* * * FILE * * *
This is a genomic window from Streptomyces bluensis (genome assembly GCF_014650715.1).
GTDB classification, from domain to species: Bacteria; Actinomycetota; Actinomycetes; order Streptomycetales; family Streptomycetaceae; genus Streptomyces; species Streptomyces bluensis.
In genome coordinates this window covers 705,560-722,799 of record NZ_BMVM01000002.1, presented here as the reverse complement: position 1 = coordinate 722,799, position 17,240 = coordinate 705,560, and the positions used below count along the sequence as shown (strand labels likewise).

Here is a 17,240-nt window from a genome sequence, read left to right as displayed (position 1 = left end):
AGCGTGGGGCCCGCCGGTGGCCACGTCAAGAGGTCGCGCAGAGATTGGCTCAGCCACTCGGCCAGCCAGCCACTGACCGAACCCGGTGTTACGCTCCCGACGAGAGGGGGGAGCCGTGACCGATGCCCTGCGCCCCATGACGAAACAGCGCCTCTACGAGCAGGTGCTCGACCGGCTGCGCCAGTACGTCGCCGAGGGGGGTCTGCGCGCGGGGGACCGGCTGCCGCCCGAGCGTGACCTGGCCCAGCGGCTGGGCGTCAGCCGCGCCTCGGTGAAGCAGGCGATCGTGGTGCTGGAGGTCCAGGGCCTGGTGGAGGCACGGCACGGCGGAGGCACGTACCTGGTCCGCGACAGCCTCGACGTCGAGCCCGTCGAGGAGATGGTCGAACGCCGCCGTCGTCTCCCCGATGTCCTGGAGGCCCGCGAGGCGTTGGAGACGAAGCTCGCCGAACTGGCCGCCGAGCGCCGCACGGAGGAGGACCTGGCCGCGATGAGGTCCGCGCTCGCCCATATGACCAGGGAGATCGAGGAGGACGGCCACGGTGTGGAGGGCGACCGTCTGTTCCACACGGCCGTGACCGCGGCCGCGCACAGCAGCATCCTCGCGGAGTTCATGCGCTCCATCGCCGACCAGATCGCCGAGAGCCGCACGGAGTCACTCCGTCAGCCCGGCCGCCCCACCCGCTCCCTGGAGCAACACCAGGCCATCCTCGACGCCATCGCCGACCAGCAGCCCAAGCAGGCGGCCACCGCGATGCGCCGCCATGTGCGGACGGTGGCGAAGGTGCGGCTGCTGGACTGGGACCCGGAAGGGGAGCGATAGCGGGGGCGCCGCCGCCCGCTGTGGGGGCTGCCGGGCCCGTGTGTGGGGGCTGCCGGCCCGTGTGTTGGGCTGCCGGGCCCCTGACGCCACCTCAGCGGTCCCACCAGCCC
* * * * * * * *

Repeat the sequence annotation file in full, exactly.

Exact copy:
This is a genomic window from Streptomyces bluensis (genome assembly GCF_014650715.1).
GTDB classification, from domain to species: Bacteria; Actinomycetota; Actinomycetes; order Streptomycetales; family Streptomycetaceae; genus Streptomyces; species Streptomyces bluensis.
In genome coordinates this window covers 705,560-722,799 of record NZ_BMVM01000002.1, presented here as the reverse complement: position 1 = coordinate 722,799, position 17,240 = coordinate 705,560, and the positions used below count along the sequence as shown (strand labels likewise).

Here is a 17,240-nt window from a genome sequence, read left to right as displayed (position 1 = left end):
AGCGTGGGGCCCGCCGGTGGCCACGTCAAGAGGTCGCGCAGAGATTGGCTCAGCCACTCGGCCAGCCAGCCACTGACCGAACCCGGTGTTACGCTCCCGACGAGAGGGGGGAGCCGTGACCGATGCCCTGCGCCCCATGACGAAACAGCGCCTCTACGAGCAGGTGCTCGACCGGCTGCGCCAGTACGTCGCCGAGGGGGGTCTGCGCGCGGGGGACCGGCTGCCGCCCGAGCGTGACCTGGCCCAGCGGCTGGGCGTCAGCCGCGCCTCGGTGAAGCAGGCGATCGTGGTGCTGGAGGTCCAGGGCCTGGTGGAGGCACGGCACGGCGGAGGCACGTACCTGGTCCGCGACAGCCTCGACGTCGAGCCCGTCGAGGAGATGGTCGAACGCCGCCGTCGTCTCCCCGATGTCCTGGAGGCCCGCGAGGCGTTGGAGACGAAGCTCGCCGAACTGGCCGCCGAGCGCCGCACGGAGGAGGACCTGGCCGCGATGAGGTCCGCGCTCGCCCATATGACCAGGGAGATCGAGGAGGACGGCCACGGTGTGGAGGGCGACCGTCTGTTCCACACGGCCGTGACCGCGGCCGCGCACAGCAGCATCCTCGCGGAGTTCATGCGCTCCATCGCCGACCAGATCGCCGAGAGCCGCACGGAGTCACTCCGTCAGCCCGGCCGCCCCACCCGCTCCCTGGAGCAACACCAGGCCATCCTCGACGCCATCGCCGACCAGCAGCCCAAGCAGGCGGCCACCGCGATGCGCCGCCATGTGCGGACGGTGGCGAAGGTGCGGCTGCTGGACTGGGACCCGGAAGGGGAGCGATAGCGGGGGCGCCGCCGCCCGCTGTGGGGGCTGCCGGGCCCGTGTGTGGGGGCTGCCGGCCCGTGTGTTGGGCTGCCGGGCCCCTGACGCCACCTCAGCGGTCCCACCAGCCC